The Movie Waffler New Release Review - A Field in England | The Movie Waffler

New Release Review - A Field in England

Psychedelic folk-horror set during the English Civil War.

Directed by: Ben Wheatley
Starring: Julian Barratt, Reece Shearsmith, Michael Smiley, Peter Ferdinando

In 1648, during the English civil war, four men desert the battle, setting off in search of the nearest alehouse with plans of drinking and whoring. After eating a soup made with magic mushrooms, they encounter a mysterious Irishman, O'Neil (Smiley), who seems to exert a controlling influence over them. O'Neil enlists the aid of the men in finding treasure he believes is buried in a certain field. As the search progresses, the men begin to behave increasingly irrationally until deciding to fight back against O'Neil, who they've come to believe is the devil himself.
Take the seventies folk-horrors of Tigon, the early period fables of Ingmar Bergman, throw in a touch of Ken Russell and pepper with the odd musical number. Sounds like a recipe for either genius or travesty but the truth is Wheatley's film is merely a middling diversion. I suspect the average film-goer will avoid this like the plague but those of us with more catholic tastes will find it a mildly amusing diversion. Like Wheatley's previous two films, 'Kill List'and 'Sightseers', an engrossing set-up is let down by a poor final act. The initial mystery is thoroughly involving, and peppered with moments of sharp wit, but towards the end it becomes clear the scriptwriter is no more clued in than the audience. Shot on digital, at times it looks like footage of a civil war re-enactment. Film would have made this a lot more involving. The period film is the one genre which really suffers in the new format.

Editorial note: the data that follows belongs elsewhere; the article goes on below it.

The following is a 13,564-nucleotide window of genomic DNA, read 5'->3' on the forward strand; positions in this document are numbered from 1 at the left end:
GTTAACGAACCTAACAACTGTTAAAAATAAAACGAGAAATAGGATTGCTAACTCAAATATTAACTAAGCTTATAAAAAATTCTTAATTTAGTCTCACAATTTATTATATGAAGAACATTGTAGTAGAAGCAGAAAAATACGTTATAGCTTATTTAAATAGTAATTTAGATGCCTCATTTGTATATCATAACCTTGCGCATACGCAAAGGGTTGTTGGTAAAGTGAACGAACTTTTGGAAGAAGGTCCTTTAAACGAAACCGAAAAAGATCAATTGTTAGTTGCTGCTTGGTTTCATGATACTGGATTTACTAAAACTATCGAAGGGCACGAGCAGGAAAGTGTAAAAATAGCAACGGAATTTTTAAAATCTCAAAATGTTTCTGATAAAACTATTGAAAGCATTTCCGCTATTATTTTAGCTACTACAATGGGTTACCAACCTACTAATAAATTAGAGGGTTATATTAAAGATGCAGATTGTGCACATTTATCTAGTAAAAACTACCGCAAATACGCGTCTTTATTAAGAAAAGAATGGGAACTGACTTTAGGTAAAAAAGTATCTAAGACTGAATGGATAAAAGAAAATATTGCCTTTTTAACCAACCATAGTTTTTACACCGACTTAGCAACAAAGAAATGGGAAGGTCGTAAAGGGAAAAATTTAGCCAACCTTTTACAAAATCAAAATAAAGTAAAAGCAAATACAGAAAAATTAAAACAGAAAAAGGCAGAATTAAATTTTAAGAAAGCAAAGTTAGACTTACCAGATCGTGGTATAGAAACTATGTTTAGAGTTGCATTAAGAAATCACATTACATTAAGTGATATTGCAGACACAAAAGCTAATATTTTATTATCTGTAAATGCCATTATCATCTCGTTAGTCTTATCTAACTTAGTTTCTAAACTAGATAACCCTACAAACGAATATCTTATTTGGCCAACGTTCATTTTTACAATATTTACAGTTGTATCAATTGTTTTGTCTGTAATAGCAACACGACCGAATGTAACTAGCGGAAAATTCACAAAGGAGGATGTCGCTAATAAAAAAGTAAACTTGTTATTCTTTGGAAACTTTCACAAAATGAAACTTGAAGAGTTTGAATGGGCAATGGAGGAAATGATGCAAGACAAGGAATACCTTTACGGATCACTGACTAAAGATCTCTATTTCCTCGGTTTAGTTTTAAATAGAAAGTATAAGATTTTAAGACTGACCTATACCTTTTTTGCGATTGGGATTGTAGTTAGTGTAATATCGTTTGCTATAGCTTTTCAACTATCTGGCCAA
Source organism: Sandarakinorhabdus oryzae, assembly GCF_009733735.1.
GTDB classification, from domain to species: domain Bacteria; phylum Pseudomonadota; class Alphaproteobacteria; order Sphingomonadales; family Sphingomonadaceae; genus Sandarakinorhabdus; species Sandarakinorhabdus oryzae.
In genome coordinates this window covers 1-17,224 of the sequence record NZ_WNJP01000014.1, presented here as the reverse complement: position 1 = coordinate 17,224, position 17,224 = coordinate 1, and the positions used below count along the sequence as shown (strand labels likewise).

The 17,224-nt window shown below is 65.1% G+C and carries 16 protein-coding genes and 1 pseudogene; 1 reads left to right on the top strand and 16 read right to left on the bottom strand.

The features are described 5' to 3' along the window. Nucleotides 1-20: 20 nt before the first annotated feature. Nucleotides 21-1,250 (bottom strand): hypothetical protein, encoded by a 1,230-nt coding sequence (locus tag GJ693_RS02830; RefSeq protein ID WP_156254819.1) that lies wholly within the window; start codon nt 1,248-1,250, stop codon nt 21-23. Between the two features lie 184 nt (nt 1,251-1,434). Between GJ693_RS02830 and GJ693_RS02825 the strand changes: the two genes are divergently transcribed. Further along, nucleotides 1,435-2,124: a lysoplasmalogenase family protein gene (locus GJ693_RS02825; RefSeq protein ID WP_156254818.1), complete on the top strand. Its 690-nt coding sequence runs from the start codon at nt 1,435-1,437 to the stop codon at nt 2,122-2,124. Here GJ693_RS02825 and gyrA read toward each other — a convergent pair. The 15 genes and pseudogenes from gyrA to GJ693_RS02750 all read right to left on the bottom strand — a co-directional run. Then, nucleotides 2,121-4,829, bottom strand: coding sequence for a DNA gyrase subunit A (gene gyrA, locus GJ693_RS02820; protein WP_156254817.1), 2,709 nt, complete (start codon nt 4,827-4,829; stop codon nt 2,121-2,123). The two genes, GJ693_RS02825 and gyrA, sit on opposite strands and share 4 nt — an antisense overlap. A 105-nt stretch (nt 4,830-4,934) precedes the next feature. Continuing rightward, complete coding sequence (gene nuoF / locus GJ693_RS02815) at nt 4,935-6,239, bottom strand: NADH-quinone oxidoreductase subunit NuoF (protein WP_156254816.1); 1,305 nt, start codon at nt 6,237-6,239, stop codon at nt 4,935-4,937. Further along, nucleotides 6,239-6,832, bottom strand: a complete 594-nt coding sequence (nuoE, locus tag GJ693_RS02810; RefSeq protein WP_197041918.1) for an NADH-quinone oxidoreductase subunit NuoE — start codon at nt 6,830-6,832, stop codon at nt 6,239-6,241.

Ultimately, Wheatley's film will be remembered for its ground-breaking distribution model. On the 5th of July, in the UK, the movie will be released in cinemas, on DVD, Blu-Ray, Video on Demand, and online streaming. Most revolutionary of all is the fact that it will be broadcast the very same evening on the free to air movie channel Film4. At first this sounds like commercial suicide, until you look at the numbers. 'A Field in England' was made for a mere £300,000 while it's estimated that the average hour of UK drama costs £650,000. This means Film4, who funded the film, are getting 90 minutes of TV at a third of the regular price, while making even more from sales of cinema tickets, discs and online and VOD rentals. If successful, (and how can it not be?), this could revolutionize the UK's low budget film industry. If Film4 get behind this, they could do for the next generation of UK film-makers what Corman did for American talent in the sixties and seventies, providing a platform not available in mainstream cinema.

Eric Hillis